The typical color of an amethyst boasts the color of royalty, a rich violet-purple. It comes in all shades of purple, lilac and mauve. It is a variety of quartz, the most highly prized variety. The natural abundance and infinite variety of quartz have made it the most widely used of all gem minerals. It is often found in the form of six sided crystals. It occurs in many igneous and metamorphic rocks, particularly granite and gneiss. The physical properties of amethyst vary greatly from one location to another. Experts can tell where an amethyst is from just by looking at it.
Amethysts from Veracruz, Eastern Mexico, tend to be very pale, while specimen from Guerrero, Southwest-Central Mexico, tends to be very brightly colored. The color of an amethyst is very unstable and can diminish with protracted exposure to sunlight. Pale stones may be set in a closed setting with a backing of foil to enhance the color. The purple color of the stone actually comes from iron impurities within. Deep rich purple colors are the most valuable kind. Amethysts are graded, with the best-quality, darkest specimens called “Siberian,” regardless of where they are from. Mid quality stones are “Uruguayan” and lesser quality specimens are “Bahain.” Pale stones are called “Rose of France.” Amethysts have a hardness rating of 7.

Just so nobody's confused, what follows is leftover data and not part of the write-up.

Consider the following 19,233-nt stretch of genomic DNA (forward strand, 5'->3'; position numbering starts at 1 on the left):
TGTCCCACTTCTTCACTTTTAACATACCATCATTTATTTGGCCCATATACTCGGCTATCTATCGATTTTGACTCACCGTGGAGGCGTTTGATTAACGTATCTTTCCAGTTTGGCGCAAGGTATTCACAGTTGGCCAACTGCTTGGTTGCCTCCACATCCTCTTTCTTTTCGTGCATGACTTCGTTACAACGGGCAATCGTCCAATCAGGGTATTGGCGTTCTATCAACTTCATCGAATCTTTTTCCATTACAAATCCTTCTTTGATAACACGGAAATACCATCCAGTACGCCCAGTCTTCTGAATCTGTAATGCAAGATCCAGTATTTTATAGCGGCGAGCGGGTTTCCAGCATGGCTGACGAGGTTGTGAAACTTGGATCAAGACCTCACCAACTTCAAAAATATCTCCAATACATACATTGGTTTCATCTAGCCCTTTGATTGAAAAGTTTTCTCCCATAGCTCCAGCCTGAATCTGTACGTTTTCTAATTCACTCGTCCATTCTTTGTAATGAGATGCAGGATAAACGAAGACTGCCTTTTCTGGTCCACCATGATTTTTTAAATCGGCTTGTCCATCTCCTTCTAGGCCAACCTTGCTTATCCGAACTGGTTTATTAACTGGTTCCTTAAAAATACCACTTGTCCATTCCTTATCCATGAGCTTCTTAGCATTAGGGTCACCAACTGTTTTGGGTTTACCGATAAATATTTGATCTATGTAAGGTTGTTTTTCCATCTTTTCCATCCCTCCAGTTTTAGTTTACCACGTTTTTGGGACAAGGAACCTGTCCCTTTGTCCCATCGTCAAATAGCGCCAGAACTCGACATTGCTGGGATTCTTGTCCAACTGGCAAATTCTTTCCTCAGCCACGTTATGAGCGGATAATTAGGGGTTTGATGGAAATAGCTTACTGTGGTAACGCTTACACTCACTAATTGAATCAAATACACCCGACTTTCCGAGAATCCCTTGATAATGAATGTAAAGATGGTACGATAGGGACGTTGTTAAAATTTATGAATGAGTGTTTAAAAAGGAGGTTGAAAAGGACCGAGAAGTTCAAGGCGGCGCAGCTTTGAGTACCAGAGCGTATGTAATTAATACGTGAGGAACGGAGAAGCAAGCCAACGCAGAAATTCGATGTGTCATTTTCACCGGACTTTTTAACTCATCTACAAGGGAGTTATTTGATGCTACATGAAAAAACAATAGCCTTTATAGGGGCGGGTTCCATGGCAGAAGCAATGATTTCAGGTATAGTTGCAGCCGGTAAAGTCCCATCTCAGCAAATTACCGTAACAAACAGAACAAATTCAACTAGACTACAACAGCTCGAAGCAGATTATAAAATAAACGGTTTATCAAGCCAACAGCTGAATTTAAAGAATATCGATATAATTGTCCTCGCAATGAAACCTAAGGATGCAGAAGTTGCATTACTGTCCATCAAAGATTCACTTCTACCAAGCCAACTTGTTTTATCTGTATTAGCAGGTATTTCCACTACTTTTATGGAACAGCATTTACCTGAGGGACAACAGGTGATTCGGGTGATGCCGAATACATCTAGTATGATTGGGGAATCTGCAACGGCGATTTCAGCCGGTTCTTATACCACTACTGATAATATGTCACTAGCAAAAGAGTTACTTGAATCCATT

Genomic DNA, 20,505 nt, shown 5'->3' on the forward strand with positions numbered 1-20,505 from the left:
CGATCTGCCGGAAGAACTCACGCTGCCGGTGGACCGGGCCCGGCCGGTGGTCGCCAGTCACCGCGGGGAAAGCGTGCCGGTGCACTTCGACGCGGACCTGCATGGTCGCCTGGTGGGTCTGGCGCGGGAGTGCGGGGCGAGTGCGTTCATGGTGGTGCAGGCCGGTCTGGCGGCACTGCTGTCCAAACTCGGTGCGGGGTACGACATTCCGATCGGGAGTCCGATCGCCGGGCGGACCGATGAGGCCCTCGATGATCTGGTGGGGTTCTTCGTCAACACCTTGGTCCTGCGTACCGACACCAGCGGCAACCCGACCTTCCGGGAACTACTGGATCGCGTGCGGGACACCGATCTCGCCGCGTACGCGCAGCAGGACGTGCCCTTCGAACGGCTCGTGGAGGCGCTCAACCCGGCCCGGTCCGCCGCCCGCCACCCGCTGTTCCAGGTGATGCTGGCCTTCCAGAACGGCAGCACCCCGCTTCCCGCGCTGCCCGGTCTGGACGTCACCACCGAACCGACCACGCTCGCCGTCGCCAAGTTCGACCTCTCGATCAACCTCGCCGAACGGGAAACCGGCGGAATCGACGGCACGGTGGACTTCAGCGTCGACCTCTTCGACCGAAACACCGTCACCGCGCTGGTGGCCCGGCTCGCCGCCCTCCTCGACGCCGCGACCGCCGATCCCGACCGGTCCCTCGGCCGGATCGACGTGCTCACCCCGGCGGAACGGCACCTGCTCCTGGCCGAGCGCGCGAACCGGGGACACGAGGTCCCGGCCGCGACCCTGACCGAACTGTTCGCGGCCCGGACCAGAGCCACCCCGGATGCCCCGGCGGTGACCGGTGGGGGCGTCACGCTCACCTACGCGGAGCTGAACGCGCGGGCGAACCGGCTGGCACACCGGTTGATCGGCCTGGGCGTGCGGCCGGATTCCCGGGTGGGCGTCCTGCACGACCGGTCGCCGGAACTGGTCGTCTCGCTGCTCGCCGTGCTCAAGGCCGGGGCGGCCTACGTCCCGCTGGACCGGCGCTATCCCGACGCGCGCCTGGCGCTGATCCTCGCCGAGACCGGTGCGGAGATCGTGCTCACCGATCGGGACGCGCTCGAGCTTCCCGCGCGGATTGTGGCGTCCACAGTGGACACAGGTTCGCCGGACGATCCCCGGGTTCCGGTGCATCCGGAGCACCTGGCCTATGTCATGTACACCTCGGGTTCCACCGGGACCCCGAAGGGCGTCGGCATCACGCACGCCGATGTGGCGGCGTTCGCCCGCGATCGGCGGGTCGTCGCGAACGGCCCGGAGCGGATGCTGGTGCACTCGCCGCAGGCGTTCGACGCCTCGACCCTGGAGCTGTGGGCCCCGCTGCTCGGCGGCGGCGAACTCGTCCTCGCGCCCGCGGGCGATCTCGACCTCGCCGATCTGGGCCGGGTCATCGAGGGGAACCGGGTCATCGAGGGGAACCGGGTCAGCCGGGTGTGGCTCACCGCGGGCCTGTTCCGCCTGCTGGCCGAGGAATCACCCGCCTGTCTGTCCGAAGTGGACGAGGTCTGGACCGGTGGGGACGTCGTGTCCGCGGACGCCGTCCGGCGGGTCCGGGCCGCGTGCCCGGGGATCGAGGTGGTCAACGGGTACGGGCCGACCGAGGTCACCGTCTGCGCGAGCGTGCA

Amethysts are found mostly in Western India, Southern Brazil, Uruguay, Madagascar, the United States, Soviet Union, Australia, South Africa, Southwestern Sri Lanka, South America and Africa.
Sunlight and exposure to heat causes the color of amethysts to deteriorate. Avoid any contact with chemicals such as household cleaners or hairspray. To clean, use a soft toothbrush or cloth and a solution of mild dish soap and warm water to gently scrub the stone. You may also clean it with an at-home ultrasonic unit.